Hot Dog Sellers Win a Round Over Where to Store Carts
Hot dog vendors relished a partial victory Tuesday when the Los Angeles County Board of Supervisors sided with them in a battle against health regulations they contend are driving them out of business.
Wiener salesmen have bristled over state rules that require them to store their carts and food overnight at a commissary.
They complain that the commissaries charge high rents, maintain inconvenient hours and are not centrally located.
The board unanimously instructed the county’s Department of Health Services to rewrite its own ordinances to take advantage of vaguely worded state regulations concerning the storage of hot dog carts.
The rewritten county ordinance would allow vendors with fewer than three carts to stop storing them at commissaries.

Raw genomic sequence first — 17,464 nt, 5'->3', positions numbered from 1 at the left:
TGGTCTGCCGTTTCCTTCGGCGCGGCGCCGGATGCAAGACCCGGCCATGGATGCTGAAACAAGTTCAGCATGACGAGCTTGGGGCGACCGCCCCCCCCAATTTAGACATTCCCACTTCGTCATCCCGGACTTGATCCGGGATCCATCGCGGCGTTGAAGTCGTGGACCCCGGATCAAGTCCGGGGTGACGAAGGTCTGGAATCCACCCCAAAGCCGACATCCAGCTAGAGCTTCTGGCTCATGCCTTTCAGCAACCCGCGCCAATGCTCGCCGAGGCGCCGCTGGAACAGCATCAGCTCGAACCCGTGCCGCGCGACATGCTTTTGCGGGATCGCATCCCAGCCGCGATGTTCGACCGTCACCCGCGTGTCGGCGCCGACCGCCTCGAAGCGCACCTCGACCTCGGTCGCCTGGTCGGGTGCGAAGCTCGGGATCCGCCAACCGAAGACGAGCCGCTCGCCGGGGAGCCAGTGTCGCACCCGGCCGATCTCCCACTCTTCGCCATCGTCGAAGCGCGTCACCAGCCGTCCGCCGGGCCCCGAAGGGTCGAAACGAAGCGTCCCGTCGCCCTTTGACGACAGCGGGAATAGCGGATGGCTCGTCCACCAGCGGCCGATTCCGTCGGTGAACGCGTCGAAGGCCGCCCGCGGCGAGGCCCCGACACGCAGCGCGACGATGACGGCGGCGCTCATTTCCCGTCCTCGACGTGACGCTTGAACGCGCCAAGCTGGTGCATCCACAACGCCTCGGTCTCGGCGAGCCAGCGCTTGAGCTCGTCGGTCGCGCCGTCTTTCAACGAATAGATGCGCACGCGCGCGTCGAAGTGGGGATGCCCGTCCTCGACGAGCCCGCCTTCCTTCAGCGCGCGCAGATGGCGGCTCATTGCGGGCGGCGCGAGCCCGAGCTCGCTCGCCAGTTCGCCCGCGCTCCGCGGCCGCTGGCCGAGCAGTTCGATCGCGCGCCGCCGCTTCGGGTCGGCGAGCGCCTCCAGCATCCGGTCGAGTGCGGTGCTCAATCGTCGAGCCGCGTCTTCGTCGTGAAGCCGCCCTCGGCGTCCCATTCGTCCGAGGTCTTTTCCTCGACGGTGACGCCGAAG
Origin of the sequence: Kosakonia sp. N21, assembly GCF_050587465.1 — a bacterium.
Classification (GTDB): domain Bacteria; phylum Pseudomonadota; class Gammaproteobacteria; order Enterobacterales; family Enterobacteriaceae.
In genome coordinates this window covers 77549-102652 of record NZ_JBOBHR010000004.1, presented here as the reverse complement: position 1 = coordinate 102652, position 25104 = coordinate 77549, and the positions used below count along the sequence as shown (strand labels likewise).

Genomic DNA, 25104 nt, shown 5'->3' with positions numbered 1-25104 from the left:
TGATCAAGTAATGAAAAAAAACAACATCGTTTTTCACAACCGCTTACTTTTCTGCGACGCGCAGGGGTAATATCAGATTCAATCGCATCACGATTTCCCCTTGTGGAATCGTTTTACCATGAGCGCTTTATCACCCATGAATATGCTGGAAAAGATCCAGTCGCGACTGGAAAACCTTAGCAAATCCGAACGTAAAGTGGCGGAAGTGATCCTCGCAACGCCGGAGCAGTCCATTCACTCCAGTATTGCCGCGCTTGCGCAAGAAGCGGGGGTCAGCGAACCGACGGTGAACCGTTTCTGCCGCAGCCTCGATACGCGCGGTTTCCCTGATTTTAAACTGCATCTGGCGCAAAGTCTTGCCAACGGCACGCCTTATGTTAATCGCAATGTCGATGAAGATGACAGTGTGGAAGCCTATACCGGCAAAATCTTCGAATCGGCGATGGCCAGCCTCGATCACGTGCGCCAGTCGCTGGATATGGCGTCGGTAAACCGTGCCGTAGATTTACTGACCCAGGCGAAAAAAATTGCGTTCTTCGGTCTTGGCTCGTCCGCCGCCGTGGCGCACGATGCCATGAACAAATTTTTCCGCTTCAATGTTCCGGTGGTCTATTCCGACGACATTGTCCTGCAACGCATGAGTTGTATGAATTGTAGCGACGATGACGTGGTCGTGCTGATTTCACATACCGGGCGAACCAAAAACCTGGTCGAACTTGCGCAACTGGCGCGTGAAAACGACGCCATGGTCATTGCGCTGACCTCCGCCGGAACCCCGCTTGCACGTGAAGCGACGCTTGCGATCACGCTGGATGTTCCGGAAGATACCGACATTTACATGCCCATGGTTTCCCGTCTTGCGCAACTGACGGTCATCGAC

The hot dog salesmen want to be allowed to clean the carts at a carwash and to keep them at home, but the county has not yet determined where the carts should be stored.
“This is a victory for the hot dog vendors,” said Mort Diamond, the self-styled “hot dog king” of the San Fernando Valley. “It means a lot to me. I might start crying. I can’t believe it.”
But not everybody is happy. Two commissary owners complained to the board that current laws protect the eating public’s safety.
“We are dealing with a state law and I’m wondering if it’s right to tamper with the law,” said Gabriel Garciamendez, owner of One Stop Foods Co. in Los Angeles.
The Health Department will send its proposed amendments of the county ordinances to the board in a month.